Paid Ads (PPC) Benefits
- Time: Unlike organic search rankings that can take months or years, paid results are placed at the top of rankings as soon as you pay for ad placement.
- Targeting: PPC campaigns can be tailored to reach specific audiences. Examples of segmentation include geo-targeting, income, age, educational level, marital status, industry, etc.
- Click through rates: Searches using terms that denote high purchase intent such as product or brand-specific keywords will get more clicks than organic results. The advantage of paid search can clearly be seen in the Internet retailers MarketLive Performance Index data. For the year 2013 as a whole, PPC accounted for 36.5% of search traffic but an outsized 47.9% of revenue from search.
Paid Ads (PPC) Drawbacks
- Cost: The more competitive the keyword, the more the bid price is for each click on the displayed ad. Paid search requires a level of expertise to manage these campaigns. Otherwise a lot of money will be spent to attract unqualified traffic.
- Momentary: The ads disappear as soon as you stop paying for them.
- Distrust: Consumers don’t always trust paid ads and often avoid them. They place more trust in organic rankings.
- Click through rate: Except for high purchase intent searches, users will click on paid search listings at a lower rate than organic search listings. Organic listings have more credibility with search engine users. In one UK study, published by Econsultancy, only 6% of clicks were the result of paid listings. In another study, it was 10%. The important thing to remember is that click through rate varies by purchase intent. Organic rankings will get more click through rates for “top of funnel” keyword search queries.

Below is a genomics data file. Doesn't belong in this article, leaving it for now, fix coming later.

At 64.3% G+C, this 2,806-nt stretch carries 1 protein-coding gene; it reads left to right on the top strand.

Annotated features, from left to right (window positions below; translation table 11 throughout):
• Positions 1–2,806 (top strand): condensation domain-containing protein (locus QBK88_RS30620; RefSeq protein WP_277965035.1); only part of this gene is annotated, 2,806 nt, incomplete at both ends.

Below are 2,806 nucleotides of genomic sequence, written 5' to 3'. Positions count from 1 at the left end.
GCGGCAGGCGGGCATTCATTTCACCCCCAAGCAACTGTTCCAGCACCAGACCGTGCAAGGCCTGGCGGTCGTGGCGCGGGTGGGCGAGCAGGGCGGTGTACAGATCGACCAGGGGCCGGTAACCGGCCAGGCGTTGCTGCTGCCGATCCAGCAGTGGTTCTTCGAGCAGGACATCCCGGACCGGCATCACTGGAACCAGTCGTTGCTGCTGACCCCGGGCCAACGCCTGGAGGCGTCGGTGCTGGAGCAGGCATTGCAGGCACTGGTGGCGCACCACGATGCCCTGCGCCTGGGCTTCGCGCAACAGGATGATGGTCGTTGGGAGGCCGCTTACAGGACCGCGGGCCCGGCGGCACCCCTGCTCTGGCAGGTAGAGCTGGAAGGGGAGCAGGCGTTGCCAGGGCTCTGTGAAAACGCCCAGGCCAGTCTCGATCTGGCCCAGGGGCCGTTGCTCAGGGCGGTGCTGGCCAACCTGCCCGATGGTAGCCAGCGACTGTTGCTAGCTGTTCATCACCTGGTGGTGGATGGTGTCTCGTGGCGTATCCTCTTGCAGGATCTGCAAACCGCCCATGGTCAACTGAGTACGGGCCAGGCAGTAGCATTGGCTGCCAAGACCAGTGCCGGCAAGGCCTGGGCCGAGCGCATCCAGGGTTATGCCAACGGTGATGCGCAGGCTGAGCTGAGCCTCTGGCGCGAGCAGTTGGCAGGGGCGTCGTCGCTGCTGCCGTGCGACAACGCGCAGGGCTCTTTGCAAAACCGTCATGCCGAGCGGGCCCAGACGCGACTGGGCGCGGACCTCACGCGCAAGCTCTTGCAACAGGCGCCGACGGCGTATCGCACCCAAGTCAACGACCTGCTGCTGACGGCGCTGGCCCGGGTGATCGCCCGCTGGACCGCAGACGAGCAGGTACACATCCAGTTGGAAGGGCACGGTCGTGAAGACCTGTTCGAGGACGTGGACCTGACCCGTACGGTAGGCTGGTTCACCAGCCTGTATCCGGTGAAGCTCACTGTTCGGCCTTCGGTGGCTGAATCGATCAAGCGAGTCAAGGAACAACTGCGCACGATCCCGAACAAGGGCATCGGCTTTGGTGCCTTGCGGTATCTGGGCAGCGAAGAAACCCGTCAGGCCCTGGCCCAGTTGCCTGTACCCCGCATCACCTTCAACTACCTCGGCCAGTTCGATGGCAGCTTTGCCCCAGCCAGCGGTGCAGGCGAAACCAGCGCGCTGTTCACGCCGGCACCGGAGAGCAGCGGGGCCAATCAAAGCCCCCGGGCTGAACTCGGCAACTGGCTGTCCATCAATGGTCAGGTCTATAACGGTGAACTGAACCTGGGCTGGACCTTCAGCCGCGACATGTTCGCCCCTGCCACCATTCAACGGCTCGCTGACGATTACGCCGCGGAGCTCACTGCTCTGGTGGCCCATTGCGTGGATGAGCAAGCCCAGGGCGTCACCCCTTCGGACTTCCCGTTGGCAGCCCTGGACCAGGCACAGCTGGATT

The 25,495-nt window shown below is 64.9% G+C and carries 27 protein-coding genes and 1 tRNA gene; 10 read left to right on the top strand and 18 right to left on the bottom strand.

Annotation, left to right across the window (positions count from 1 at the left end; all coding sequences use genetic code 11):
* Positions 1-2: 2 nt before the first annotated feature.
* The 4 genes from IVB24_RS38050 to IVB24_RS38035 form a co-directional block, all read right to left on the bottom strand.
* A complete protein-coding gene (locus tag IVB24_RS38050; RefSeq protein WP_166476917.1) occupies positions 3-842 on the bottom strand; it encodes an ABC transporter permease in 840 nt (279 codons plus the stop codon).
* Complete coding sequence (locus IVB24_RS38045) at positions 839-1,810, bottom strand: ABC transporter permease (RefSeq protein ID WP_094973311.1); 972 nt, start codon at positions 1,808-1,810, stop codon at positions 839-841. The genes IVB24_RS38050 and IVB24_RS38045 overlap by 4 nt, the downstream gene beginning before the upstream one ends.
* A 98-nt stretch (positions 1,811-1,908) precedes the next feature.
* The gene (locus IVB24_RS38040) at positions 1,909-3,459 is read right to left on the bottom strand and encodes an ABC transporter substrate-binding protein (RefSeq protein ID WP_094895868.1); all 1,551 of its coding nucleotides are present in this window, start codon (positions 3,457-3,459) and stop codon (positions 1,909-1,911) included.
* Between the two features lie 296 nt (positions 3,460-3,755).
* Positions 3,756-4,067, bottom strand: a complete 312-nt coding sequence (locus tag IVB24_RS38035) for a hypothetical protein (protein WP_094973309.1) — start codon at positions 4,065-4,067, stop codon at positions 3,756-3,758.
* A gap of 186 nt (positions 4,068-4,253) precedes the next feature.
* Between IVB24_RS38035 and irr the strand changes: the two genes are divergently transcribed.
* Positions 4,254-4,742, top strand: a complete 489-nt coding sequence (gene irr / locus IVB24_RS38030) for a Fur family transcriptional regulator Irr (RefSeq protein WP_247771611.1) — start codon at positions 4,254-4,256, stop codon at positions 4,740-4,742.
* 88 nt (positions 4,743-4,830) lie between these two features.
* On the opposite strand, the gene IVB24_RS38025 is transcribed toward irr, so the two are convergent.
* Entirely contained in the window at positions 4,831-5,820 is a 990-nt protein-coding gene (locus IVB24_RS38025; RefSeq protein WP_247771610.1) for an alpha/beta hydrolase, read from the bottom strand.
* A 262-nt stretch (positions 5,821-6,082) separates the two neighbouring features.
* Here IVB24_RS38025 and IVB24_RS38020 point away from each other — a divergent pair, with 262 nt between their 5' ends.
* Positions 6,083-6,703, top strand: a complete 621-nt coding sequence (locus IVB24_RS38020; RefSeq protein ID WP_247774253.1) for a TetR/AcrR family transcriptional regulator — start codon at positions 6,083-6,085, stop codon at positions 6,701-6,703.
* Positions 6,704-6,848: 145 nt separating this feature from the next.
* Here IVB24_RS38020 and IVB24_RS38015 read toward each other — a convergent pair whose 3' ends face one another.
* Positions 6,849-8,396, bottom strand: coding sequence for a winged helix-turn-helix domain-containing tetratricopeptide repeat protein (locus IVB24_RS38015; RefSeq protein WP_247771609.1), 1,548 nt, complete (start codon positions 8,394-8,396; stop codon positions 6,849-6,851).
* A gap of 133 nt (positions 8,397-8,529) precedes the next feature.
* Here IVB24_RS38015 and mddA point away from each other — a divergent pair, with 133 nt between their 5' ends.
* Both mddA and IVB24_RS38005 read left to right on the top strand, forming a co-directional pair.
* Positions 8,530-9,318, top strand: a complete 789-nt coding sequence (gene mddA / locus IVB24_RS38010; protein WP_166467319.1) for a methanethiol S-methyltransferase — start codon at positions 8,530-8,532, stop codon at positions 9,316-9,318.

Together is better! For many businesses, the best approach is a mix of both organic and paid search results. The advantage of this approach is that organic rankings give a business credibility and evergreen search results. Paid search (PPC) provides immediate top-of-the-page listings and greater click through rates, i.e., sales, when consumers are ready to purchase.
According to a Google study, paid search ads with an accompanying organic search result only occur 19% of the time, on average. Nine percent of the time a search ad shows with an organic ad in the top rank. What is surprising to many of us is the growth in incremental clicks when they appear together. Even the first organic ranking can benefit from an accompanying ad. Google’s results showed that 50% of ad clicks did not replace the clicks on the first organic search listing when the ads didn’t appear. The study found that 82% of ad clicks are incremental when the associated organic result is ranked between 2 and 4, and 96% of clicks are incremental when the brand’s organic result was 5 or below.
The Bottom Line
So, should you use paid search or organic search for your marketing? It depends. It depends on your marketing needs. It depends on which method gives you the best CTR or ROI. Whether paid or organic search is better depends on purchase intent displayed by the search query. What we do know is that “together is better.”
[Written by Robert M. Brecht, Ph.D. (DMN3)]